on the sabbath so that they could accuse him" (he might yet do, but
          so far we just don't know).

          3) intentional: "and many made threats to him SO THAT HE WOULD BE
          SILENT" (or: ...to be silent / ...that he should be quiet / warned
          him to be quiet, etc).

          4) concessive (then, in that case--accompanying an "if"
          clause): "WOULD it not then seem...?"

          5) future in past: "for he WOULD betray him" = he was going to
          betray him (but this hadn't happened yet at this time in the story).

          1) þatuh wesi wiþra þata gadob
          2) jah witaidedun imma hailidediu sabbato daga, ei wrohidedeina ina
          3) ei þahaidedi
          4) ni auk þuhtedi þau...
          5) sa auk habaida ina galewjan

          Things to note:

          1 and 3, "would" is represented not by a separate word, but by a
          change of inflection in the verb to the subjunctive mood,
          specifically the past subjunctive. Thus: WAS WIÞRA ÞATA GADOB "it
          was inappropriate"; WESI "it would have been". The subjunctive has
          various uses besides this, connected with the idea of uncertainty or
          unreality or wishing/intention: maht wesi frabugjan "it could have
          been sold" (but it wasn't); nih qemjau jah rodidedjau du im,
          frawaurht ni habaidedeina "if I hadn't come and spoken to them, they
          WOULDN'T have had sin".

          2 also uses the subjunctive, but with the addition of the
          interrogative particle -u. The quote is from Mark; Luke's gospel
          expresses it in a slightly different way: witaidedunuh þan þai
          bokarjos jah Fareisaieis, jau in sabbato daga leikinodedi, ei
          bigeteina til du wrohjan ina "now the scribes and Pharasees kept a
          watch to see if he WOULD heal on the sabbath, so that they
          WOULD/might/could have a chance to accuse him".

          In 4, the concessive particle ÞAU would probably come nearer the
          front of the clause if it wasn't for the other particle AUK. E.g.
          iþ weseis her, ni þau gadauþnodedi broþar meins "if you had been
          here, then my brother would not have died"; jabai allis Mose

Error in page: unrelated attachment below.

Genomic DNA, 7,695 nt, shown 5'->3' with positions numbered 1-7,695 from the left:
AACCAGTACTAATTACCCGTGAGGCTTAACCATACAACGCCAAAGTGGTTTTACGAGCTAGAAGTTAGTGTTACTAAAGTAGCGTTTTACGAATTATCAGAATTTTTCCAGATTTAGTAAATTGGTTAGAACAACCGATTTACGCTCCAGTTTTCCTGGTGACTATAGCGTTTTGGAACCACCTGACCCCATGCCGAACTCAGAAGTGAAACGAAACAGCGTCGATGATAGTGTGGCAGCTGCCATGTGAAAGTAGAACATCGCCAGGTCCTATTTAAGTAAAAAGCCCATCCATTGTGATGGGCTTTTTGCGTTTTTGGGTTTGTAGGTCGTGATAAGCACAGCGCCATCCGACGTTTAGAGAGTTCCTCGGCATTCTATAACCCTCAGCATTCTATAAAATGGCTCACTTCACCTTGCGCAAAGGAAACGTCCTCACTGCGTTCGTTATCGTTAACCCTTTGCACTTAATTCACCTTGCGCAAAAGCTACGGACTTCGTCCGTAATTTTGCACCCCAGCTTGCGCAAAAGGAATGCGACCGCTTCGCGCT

galaubidedeiþ, ga-þau-laubidedeiþ mis "if you had believed Moses,
          then you would have believed me". ÞAU can be omitted in the "then"
          clause, whether the "if" clause is introduced by IÞ or JABAI or
          simply a subjunctive verb as in the example NIH QEMJAU... above.

          5, future in past, is a compound tense formed with an infinitive
          verb + the past tense of haban "to have".

          The subjunctive is also used in various other circumsatnces where
          English has "would" expressing uncertainty, e.g. "we went to see
          what he would do" (MADE UP EXAMPLE, TREAT WITH CAUTION: iddjedum ei
          gasehveima hva tawidedi; iddjedum gasaihvan hva wesi þatei tawidedi--
          or something like that maybe), and requests "would you
          [please]...?". In fact the irregular verb WILJAN "want" only has
          subjunctive-like forms: WILJAU "I want/like, I would like".


          This is often expressed with the Gothic verb SKULAN, e.g. skulum
          weis "we should / ought to".

          Obligation "should" or "must" can sometimes be expressed with the
          combination of neuter past participle of skulan + the verb "to be"--
          SKULD IST +dative, e.g. skuld ist unsis "we must/should... / we are
          obliged / have a duty to" + infinitive. Ni skuld ist unsis "we
          should not / are not allowed to / it is not right for us to..." +

          The passive is similar, except that SKULD is inflected for person
          and number: allai weis ataugjan skuldai sijum faura stauastola
          Xristaus "...we must all be shown [i.e. appear] before the judgement
          seat of Christ"; sunus mans skulds ist atgiban in handuns manne "the
          son of man must be given into the hands of men".

          I've used "must" here, but it's easy to see how such constructions
          might be equivalent to English "should", for example in indirect
          speech, perhaps with Gothic subjunctives. If MAHT WESI FRABUGJAN
          = "it could have been sold", presumably SKULD WESI = "it should have
          been". I can't think of an example of this right now...

          Llama Nom